As many as 2,000 teachers are at risk of losing their jobs when the new school term begins in September.
That's due to falling demand for places in secondary schools, according to a survey of government-run and subsidised schools by the Professional Teachers' Union.
The 47 schools that participated in the survey for more than 400 institutions said they would cull about 5.5 teaching positions on average from September.
The news comes a day after parents in the northern New Territories complained that they had failed to secure places for their children in primary schools because of competition from mainlanders.
On its part, the union has released an open letter to chief executive-elect Leung Chun-ying, urging him to halt the current administration's policy of closing schools that fail to meet a minimum enrolment number.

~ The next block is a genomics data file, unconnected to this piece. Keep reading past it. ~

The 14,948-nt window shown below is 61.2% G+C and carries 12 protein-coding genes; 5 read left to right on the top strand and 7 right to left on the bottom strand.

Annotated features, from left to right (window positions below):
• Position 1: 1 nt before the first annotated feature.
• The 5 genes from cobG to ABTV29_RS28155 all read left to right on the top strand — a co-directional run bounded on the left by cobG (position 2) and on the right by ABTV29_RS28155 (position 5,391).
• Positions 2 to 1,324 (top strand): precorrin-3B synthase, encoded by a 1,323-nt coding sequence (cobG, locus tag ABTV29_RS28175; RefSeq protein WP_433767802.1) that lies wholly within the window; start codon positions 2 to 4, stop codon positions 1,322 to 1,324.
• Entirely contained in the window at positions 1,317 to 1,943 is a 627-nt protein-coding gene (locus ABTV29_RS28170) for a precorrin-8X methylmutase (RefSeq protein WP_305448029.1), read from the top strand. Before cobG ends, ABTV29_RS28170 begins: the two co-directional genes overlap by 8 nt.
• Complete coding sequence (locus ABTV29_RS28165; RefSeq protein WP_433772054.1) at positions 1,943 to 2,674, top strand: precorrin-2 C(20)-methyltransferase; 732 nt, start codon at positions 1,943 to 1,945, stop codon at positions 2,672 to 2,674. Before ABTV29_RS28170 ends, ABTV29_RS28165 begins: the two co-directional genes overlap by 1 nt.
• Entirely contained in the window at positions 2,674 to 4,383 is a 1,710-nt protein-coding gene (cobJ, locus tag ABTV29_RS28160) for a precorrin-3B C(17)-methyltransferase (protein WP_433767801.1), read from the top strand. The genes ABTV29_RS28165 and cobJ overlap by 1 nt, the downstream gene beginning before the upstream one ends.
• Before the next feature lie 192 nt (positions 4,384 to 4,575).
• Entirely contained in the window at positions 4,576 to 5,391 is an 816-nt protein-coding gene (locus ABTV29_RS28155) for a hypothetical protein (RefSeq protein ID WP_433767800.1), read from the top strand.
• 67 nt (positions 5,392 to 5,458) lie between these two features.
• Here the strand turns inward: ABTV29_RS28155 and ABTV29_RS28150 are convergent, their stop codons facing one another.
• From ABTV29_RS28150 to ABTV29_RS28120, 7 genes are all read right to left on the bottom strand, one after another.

According to Education Bureau regulations, secondary schools must enrol 61 pupils a year to avert closure.
The warning of looming job losses among secondary school teachers maintains a trend seen in primary schools in recent years, as Hong Kong's low birth rate leads to lower enrolments.
But the trend, which has led to the closure of dozens of primary schools, has reversed this year, as mainlanders who gave birth in Hong Kong brought their children back to start their education - putting the number of limited school places under further pressure.
Speaking at a meeting of hundreds of teachers yesterday, union president Fung Wai-wah warned the government against closing secondary schools that fail to fill their rosters, as they will be needed when enrolment increases in the future.
The union also called on the chief executive-elect to implement small-class teaching as a way to stop the cull of teachers and improve the quality of education.